Skip to Content Top
Probate Administration

Jacksonville Probate and Estate Planning Lawyers


The loss of a loved one is a time filled with sorrow and grief. When a death takes place you may experience a wide range of emotions, even when a death is expected, but rarely are you prepared for the avalanche of legal questions and problems that inevitably follow. Florida probate administration is a specialized practice area involving the post-death administration and transfer of assets and payment of debts according to a person’s Will or under Florida law in the event that there was no Will. My firm has the knowledge and experience to guide you through the entire probate process.

1. What is Probate?

Probate is a court-supervised process for identifying and gathering the assets of the decedent, paying the decedent’s debts, and distributing the decedent’s assets to beneficiaries. The most common types of probate in Florida are formal administration and summary administration. A knowledgeable lawyer will advise you as to which form of administration is required based on the individual circumstances involved. In spite of the rumors that most of us have heard, the State does not “take” your property if you don’t have a Will except in extremely rare cases. Instead, State law makes a determination for you, based on what is generally accepted in our society as the standard Will, of who will take from the estate.

2. How long does probate take?

Each case is different, and some probate administrations can take longer that others. For example, the personal representative may need to sell real estate or resolve a disputed claim filed by a creditor before the settling the estate. Those situations would tend to lengthen the time for administration. It is reasonable to expect that a simple probate estate will take about five or six months to properly administer. This does not mean that all of the assets of the estate will be tied up for that length of time, however. In most cases it is possible to transfer homestead real property, vehicles, furniture and furnishings and make partial distributions earlier in the administration.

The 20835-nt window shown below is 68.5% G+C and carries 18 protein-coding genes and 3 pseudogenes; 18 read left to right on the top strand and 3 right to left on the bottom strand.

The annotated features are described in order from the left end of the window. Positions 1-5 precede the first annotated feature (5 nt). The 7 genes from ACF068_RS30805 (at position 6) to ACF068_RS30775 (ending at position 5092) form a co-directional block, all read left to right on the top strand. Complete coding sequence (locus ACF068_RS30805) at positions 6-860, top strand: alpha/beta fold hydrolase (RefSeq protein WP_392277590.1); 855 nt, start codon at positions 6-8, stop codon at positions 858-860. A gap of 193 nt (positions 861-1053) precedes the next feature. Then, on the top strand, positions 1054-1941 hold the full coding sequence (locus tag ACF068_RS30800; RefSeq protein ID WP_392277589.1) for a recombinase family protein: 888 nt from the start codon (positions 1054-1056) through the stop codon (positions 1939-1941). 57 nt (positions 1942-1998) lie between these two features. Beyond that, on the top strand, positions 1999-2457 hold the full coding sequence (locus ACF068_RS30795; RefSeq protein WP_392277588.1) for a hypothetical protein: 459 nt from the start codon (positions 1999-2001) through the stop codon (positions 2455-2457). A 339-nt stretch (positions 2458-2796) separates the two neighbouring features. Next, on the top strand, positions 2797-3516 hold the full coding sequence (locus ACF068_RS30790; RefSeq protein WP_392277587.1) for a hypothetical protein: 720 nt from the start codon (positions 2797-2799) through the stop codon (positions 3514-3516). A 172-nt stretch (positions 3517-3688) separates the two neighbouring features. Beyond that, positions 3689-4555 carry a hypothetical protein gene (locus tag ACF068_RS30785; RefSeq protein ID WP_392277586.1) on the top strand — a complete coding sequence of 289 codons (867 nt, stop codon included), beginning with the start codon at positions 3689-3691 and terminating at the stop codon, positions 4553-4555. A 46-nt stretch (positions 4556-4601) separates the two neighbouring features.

3. What are Probate Assets?

Generally, probate assets are those assets in the decedent’s name alone at the time of death and which contain no provision for automatic succession of ownership at death such as a named beneficiary or “payable on death” beneficiary.

For example:

A bank account in the decedent’s name alone is a probate asset, but a bank account held jointly with another person, or an account with a named beneficiary is not a probate asset if those persons are living at the time of decedent’s death.

A life insurance policy, annuity or IRA that is payable to a specific beneficiary is not a probate asset if that persons is alive at the time of decedent’s death, but a policy payable to decedent’s estate is a probate asset.

Real estate titled in the decedent’s name alone or as a tenant in common with another person is a probate asset unless it is homestead real property, but real estate held as tenants by the entirety or joint tenants with right of survivorship is not a probate asset.

4. Can You Avoid Probate?

With careful estate planning by an experienced lawyer, there are often things that you can do now which may mean that your estate doesn’t have to go through probate later. Depending on individual circumstances, property can be re-titled, put into a trust, or have beneficiaries added.

Florida laws regarding probate are complex. You need an attorney with the knowledge and experience with probate necessary to properly administer the estate. My firm has over 49 years of combined legal experience guiding grieving family members through the probate process and I will help make this as stress-free as possible for you.